Marshall McLuhan? Albert Einstein? Pierce Butler? James C. Coleman? John H. Fisher? John Culkin? Anonymous?
Dear Quote Investigator: Sometimes an individual embedded in a particular culture or environment can become blind to the prevailing norms within his or her domain. I have heard a figurative expression that illustrates this predicament. Here are three versions:
We don’t know who discovered water, but it wasn’t a fish.
I don’t know who discovered water, but I’m pretty sure it wasn’t a fish.
The fish will be the last to discover water.
These words are often credited to the communication theorist and philosopher Marshall McLuhan, but I have not found a good citation. Could you examine this saying?
Quote Investigator: Marshall McLuhan did use a version of this saying in 1966, but he did not claim coinage; instead, he attributed the words to an anonymous “someone”. He also used the expression in later speeches. Detailed citations for McLuhan are given further below.
An entertaining precursor was published in a 1915 novel titled “The Cheerful Blackguard”, but in this instance a fish did discover water. The discovery was a figurative analogy leading to a discussion of human behavior. Boldface has been added to excerpts: 1
Once upon a time there was an inventive fish, who discovered water.
Some day, perhaps an inventive man may discover love, the atmosphere our souls breathe. And other men will tell him, “How you’ve changed!”
In 1936 Albert Einstein wrote a compact three-paragraph essay titled “Self-Portrait”. It was published in English in 1950 together with a set of other essays in the volume “Out of My Later Years”. Einstein envisioned a fish that was oblivious to the surrounding water: 2
Of what is significant in one’s own existence one is hardly aware, and it certainly should not bother the other fellow. What does a fish know about the water in which he swims all his life?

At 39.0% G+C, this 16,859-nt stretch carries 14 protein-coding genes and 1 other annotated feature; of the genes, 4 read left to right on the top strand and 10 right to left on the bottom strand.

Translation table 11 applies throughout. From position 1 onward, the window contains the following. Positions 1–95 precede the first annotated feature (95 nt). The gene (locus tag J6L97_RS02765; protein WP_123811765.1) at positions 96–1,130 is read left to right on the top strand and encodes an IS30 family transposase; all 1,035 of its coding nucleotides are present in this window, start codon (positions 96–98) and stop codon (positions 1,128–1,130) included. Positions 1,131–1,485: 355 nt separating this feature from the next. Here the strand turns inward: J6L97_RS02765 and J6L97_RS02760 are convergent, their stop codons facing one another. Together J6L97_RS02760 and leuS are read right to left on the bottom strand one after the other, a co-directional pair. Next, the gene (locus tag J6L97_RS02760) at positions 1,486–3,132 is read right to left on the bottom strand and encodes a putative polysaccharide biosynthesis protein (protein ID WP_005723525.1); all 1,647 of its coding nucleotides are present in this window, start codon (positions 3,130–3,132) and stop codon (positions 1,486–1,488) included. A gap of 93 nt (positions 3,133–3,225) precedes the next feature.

The passage above caught the attention of some book readers. For example, in 1950 Einstein’s two sentences were reprinted in the “New York Times” when “Out of My Later Years” was reviewed. 3
In 1954 a subcommittee of the U.S. Senate held a hearing about the United Nations and invited testimony form a lawyer named Pierce Butler. His written remarks mentioned fish and the non-detection of water: 4
So men who have developed in a climate of thought use their customary responses when practical necessities transfer them to new regions. It has been said that men are governed by their imaginations, but it would be more accurate to say that they are governed by their lack of imagination. It wasn’t fish who discovered water.
Here are additional selected citations in chronological order.
- 1915, The Cheerful Blackguard by Roger Pocock, Quote Page 335, The Bobbs-Merrill Company, Indianapolis, Indiana. (Google Books Full View) link ↩
- 1995, Out of My Later Years by Albert Einstein, Chapter 2: Self-Portrait (Essay dated 1936), Start Page 5, Quote Page 5, Citadel Press Book: Carol Publishing Group. New York. (Amazon Look Inside) ↩
- 1950 May 27, New York Times, Books of the Times, (Review of Albert Einstein’s essay collection “Out of My Later Years”), by Charles Poore, Quote Page 28, Column 6, New York. (ProQuest) ↩
- 1954, Review of the United Nations Charter, Hearings before a subcommittee of the Committee on Foreign Relations, United States Senate, Eighty-third Congress, second session, Proposals to amend or otherwise modify existing international peace and security organizations, including the United Nations, Part 6, (Hearings held June 19, 1954, prepared statement by Pierce Butler), Start Page 813, Quote Page 816, U.S. Government Printing Office, Washington, D.C. (HathiTrust) link link ↩